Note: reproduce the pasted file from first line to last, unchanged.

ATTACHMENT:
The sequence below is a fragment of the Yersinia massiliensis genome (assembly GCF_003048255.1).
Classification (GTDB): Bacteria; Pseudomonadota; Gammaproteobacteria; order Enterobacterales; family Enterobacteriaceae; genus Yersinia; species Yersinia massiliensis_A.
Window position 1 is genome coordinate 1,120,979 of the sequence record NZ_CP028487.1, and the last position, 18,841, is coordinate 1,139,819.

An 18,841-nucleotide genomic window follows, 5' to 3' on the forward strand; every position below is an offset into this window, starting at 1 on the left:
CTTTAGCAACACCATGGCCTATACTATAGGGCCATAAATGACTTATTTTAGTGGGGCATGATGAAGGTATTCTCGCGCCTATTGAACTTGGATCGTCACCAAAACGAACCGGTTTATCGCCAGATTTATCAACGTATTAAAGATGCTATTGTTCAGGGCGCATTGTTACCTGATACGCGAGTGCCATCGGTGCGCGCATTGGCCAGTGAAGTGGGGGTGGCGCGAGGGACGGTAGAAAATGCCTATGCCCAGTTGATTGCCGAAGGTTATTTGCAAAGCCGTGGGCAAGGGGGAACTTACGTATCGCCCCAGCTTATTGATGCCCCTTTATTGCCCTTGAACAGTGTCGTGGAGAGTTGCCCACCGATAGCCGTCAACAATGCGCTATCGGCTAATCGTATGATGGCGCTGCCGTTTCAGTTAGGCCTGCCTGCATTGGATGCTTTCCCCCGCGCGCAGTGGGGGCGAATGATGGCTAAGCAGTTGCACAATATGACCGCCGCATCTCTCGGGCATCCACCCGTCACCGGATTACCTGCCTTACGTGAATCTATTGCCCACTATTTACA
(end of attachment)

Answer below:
The sequence below is a fragment of the Yersinia massiliensis genome (assembly GCF_003048255.1).
Classification (GTDB): Bacteria; Pseudomonadota; Gammaproteobacteria; order Enterobacterales; family Enterobacteriaceae; genus Yersinia; species Yersinia massiliensis_A.
Window position 1 is genome coordinate 1,120,979 of the sequence record NZ_CP028487.1, and the last position, 18,841, is coordinate 1,139,819.

An 18,841-nucleotide genomic window follows, 5' to 3' on the forward strand; every position below is an offset into this window, starting at 1 on the left:
CTTTAGCAACACCATGGCCTATACTATAGGGCCATAAATGACTTATTTTAGTGGGGCATGATGAAGGTATTCTCGCGCCTATTGAACTTGGATCGTCACCAAAACGAACCGGTTTATCGCCAGATTTATCAACGTATTAAAGATGCTATTGTTCAGGGCGCATTGTTACCTGATACGCGAGTGCCATCGGTGCGCGCATTGGCCAGTGAAGTGGGGGTGGCGCGAGGGACGGTAGAAAATGCCTATGCCCAGTTGATTGCCGAAGGTTATTTGCAAAGCCGTGGGCAAGGGGGAACTTACGTATCGCCCCAGCTTATTGATGCCCCTTTATTGCCCTTGAACAGTGTCGTGGAGAGTTGCCCACCGATAGCCGTCAACAATGCGCTATCGGCTAATCGTATGATGGCGCTGCCGTTTCAGTTAGGCCTGCCTGCATTGGATGCTTTCCCCCGCGCGCAGTGGGGGCGAATGATGGCTAAGCAGTTGCACAATATGACCGCCGCATCTCTCGGGCATCCACCCGTCACCGGATTACCTGCCTTACGTGAATCTATTGCCCACTATTTACA